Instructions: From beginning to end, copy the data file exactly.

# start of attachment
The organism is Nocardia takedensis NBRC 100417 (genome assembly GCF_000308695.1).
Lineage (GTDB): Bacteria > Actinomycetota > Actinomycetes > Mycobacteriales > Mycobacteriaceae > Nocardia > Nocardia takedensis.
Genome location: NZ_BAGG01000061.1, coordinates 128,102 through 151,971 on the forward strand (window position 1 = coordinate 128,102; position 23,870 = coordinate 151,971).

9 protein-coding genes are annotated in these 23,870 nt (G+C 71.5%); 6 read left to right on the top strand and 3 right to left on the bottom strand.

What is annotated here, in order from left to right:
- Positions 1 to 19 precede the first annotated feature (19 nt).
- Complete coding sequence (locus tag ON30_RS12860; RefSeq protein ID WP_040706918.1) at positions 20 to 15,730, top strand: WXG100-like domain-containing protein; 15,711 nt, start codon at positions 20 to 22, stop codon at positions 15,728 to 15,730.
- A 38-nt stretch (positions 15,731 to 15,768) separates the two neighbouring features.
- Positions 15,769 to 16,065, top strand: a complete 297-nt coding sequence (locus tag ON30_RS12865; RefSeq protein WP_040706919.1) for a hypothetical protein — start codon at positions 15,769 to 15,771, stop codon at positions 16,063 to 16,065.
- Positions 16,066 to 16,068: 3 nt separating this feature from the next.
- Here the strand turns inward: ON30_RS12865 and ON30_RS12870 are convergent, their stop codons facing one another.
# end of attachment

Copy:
The organism is Nocardia takedensis NBRC 100417 (genome assembly GCF_000308695.1).
Lineage (GTDB): Bacteria > Actinomycetota > Actinomycetes > Mycobacteriales > Mycobacteriaceae > Nocardia > Nocardia takedensis.
Genome location: NZ_BAGG01000061.1, coordinates 128,102 through 151,971 on the forward strand (window position 1 = coordinate 128,102; position 23,870 = coordinate 151,971).

9 protein-coding genes are annotated in these 23,870 nt (G+C 71.5%); 6 read left to right on the top strand and 3 right to left on the bottom strand.

What is annotated here, in order from left to right:
- Positions 1 to 19 precede the first annotated feature (19 nt).
- Complete coding sequence (locus tag ON30_RS12860; RefSeq protein ID WP_040706918.1) at positions 20 to 15,730, top strand: WXG100-like domain-containing protein; 15,711 nt, start codon at positions 20 to 22, stop codon at positions 15,728 to 15,730.
- A 38-nt stretch (positions 15,731 to 15,768) separates the two neighbouring features.
- Positions 15,769 to 16,065, top strand: a complete 297-nt coding sequence (locus tag ON30_RS12865; RefSeq protein WP_040706919.1) for a hypothetical protein — start codon at positions 15,769 to 15,771, stop codon at positions 16,063 to 16,065.
- Positions 16,066 to 16,068: 3 nt separating this feature from the next.
- Here the strand turns inward: ON30_RS12865 and ON30_RS12870 are convergent, their stop codons facing one another.